Locals flock to Calico Fort
If you weren't at the 33rd Annual Calico Fort held in Fort Deposit last weekend, you were among a select few that missed a beautiful spring event with beautiful weather.
Nearly 200 vendors of all types n arts, crafts, displays, musicians and food concessions were on the grounds of Calico Spirit Drive in Fort Deposit, to take part in the south's largest outdoor arts and crafts festival.
More than 13,000 happy people walked the grounds during the two-day event, and the weather was perfect.
"We have had so many Calico events in the past that have been rained on," said Freida Cross, a director on the Fort Deposit Arts Council, sponsoring group of the event. "This weekend has been just perfect for the event."
People of all ages found something that tickled their fancy during the event, including live entertainment, "old-timey" contraptions, including "hit and miss" engine driven mills, ice cream freezers, and handmade arts and crafts ranging from furniture made from grapevines, wisteria and willow, to unique one-of-a-kind jewelry creations made from precious stones and silver, to mailboxes, signs, and furniture made on-site by craftsmen.
Brandy Burton and his wife Dorothy drove from Cantonment, Fla., to operate their unique gristmill, making three distinct products out of dried corn.
"We are making corn meal, grits and chicken feed all from the same whole corn," said Burton. "This is pretty much just a standard grist mill, but it is unique in that it is operated by a 1926 Hercules "Hit and Miss" engine. It has three hopper chutes n the first makes a very fine corn meal, the second takes what is left and makes grits, and the final chute has what is left, and makes a very good chicken feed."
Three products made the old-fashioned way, with no waste.
The Burtons were selling 1.5-lb. bags of corn meal for $3.
Etta McCall, a Calhoun resident, was on-hand selling unique furniture made from vines.
"This loveseat I am sitting on is actually made from willow limbs," she said. "It is just as sturdy as any furniture you could buy in the stores, but it just shows you that all products of the earth can be put to good use. We also make furniture from grapevines and wisteria."
And of course the area's schools were represented with concession booths.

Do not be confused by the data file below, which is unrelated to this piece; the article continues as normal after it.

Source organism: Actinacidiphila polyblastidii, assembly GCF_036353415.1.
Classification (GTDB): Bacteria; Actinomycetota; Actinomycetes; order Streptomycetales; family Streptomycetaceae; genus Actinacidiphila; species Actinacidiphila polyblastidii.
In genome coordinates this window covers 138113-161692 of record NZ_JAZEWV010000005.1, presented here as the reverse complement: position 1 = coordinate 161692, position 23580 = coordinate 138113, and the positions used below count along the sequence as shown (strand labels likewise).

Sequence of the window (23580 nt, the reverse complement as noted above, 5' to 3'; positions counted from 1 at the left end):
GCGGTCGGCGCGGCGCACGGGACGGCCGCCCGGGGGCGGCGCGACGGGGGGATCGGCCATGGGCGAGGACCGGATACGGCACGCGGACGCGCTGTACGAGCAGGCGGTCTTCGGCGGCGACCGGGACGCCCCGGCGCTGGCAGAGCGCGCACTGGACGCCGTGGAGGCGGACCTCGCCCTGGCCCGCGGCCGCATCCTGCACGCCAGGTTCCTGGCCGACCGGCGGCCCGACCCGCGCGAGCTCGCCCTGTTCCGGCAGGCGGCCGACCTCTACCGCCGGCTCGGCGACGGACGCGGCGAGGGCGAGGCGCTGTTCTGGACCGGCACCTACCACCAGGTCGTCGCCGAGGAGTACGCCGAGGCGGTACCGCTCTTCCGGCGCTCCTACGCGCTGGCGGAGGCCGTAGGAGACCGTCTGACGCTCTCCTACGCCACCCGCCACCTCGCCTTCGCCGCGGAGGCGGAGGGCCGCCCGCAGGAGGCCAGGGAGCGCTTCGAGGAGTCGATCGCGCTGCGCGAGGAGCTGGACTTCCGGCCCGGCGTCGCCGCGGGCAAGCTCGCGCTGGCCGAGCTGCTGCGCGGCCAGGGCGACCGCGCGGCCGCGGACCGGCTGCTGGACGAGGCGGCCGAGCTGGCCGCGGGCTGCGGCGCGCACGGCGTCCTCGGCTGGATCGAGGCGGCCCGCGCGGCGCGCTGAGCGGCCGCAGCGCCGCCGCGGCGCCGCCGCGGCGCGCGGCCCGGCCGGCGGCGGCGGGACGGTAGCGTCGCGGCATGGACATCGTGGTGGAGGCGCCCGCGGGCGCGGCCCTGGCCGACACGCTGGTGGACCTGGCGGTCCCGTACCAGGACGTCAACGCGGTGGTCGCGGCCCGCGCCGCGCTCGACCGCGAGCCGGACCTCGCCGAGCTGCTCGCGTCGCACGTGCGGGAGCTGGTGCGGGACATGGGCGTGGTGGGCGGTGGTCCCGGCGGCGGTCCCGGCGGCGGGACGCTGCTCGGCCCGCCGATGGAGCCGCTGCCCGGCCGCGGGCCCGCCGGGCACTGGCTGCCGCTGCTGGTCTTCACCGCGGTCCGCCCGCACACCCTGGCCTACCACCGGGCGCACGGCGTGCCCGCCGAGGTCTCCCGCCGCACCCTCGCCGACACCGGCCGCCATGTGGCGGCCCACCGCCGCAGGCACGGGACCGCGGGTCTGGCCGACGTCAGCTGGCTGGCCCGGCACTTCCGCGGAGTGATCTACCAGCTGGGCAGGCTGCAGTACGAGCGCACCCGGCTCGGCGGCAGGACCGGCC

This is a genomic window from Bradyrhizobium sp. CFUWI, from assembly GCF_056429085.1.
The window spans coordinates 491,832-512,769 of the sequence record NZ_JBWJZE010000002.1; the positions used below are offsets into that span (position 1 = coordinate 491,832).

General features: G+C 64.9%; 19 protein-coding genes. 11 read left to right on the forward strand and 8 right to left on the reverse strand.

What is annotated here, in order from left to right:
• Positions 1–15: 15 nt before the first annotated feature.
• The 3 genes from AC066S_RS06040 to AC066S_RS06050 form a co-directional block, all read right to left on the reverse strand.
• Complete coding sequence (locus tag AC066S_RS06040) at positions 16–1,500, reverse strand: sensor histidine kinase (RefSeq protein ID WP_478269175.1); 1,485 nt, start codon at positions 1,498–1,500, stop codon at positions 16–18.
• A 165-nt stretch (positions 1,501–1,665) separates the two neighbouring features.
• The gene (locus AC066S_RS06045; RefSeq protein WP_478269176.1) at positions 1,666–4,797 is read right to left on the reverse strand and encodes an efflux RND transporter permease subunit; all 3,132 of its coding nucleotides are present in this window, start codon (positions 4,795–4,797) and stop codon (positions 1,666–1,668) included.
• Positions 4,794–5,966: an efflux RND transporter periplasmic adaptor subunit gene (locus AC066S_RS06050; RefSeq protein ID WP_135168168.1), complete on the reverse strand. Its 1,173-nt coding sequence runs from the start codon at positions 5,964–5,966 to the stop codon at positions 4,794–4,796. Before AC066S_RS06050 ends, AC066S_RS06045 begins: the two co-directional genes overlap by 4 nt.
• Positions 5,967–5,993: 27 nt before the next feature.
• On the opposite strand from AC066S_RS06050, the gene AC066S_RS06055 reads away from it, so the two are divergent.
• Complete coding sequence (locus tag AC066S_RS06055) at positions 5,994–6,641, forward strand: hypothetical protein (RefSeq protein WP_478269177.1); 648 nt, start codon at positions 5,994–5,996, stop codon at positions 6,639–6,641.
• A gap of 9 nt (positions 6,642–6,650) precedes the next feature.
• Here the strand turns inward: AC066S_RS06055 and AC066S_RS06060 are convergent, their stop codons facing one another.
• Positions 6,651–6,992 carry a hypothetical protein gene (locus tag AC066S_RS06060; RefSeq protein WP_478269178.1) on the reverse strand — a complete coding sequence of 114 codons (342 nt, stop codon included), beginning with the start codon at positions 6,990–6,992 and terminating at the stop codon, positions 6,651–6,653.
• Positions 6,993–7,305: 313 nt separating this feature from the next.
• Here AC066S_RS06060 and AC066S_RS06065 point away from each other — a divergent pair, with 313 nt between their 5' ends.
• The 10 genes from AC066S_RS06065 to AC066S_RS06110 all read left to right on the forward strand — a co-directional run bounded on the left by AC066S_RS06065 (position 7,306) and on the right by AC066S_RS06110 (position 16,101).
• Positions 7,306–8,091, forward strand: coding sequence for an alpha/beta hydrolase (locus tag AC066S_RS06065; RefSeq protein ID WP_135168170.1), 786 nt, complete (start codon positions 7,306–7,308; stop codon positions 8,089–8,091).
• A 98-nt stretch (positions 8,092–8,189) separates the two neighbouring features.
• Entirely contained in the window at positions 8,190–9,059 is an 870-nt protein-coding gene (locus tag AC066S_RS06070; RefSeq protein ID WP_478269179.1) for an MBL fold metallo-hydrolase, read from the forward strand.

Deborah Scott, from the Fort Deposit Elementary School, was present making cotton candy n a favorite among children from eight to eighty.
Ronnie Paulk, a local resident and insurance agent, could be found hawking delicious Polish sausage and hot dogs for the Fort Deposit School Bus Fund, at a display called the "Dawg House."
And Regina Gibson was in the window of "The Pizza Parlor," selling pizza by the slice or pie and drinks for the Greenville High School Alumni Association.
Those with a "sweet tooth" were able to enjoy handmade fudge, courtesy of Josh Brinkman, who came up from Mobile for the event.
Vera Smith, who lives in Frisco City, brought with her yet another unique ware.
"Our business is Hug-a-Bear Creations,' a very popular item with the younger children," she said. "We allow children to stuff their own teddy bears and other stuffed animals of their own design. They really love it, and we have seen many smiling faces here this weekend."
An old saying, "One man's trash is another man's treasure," came true with the Cowboys' Retread Thoroughbreds, unique tire swings made into bulls, horses, dragons, unicorns and many other designs, a mom-and-pop operation from Century, Fla.
And of course, there was face painting.
One group of seven middle school girls from Pizitz Middle School in Vestavia Hills, a suburb of Birmingham, enjoyed getting their faces painted.
The girls and their mothers made a full day of the event on Saturday, at the invitation of Ann Cates, who lives in Vestavia Hills but recently restored a farmhouse with her husband in Greenville.
"We knew about the event ahead of time, because my husband and his family are from Greenville," said Cates. "I invited my friends down to the farmhouse, and we all felt that the Calico Fort event would be an extra special event to visit during the weekend."
Although there may have been a vendor from further, most agreed that the "Andean Nations" group probably had traveled the furthest to take part in Calico Fort n all the way from Albuquerque, N.M.
Many people stopped to listen to Andrew Taher play his flute, along with accompaniment on the Spanish guitar by Fernando Hernandez. CDs and cassette tapes were available for all that wished to take home the beautiful music of the Andes Mountains.
Emergystat, a private emergency medical service agency that subsidizes service to Lowndes County, provided a first-aid station. Paramedic and Operations Manager Chris Brown headed the ambulance group.
The Fort Deposit Police Department, Lowndes County Sheriff's Department and the Butler County Sheriff's Posse provided security and parking.
When the weekend-long event was over, plans were already in place for the 34th Annual Calico Fort Arts and Crafts Fair, scheduled for Saturday and Sunday, April 9 and 10, 2005.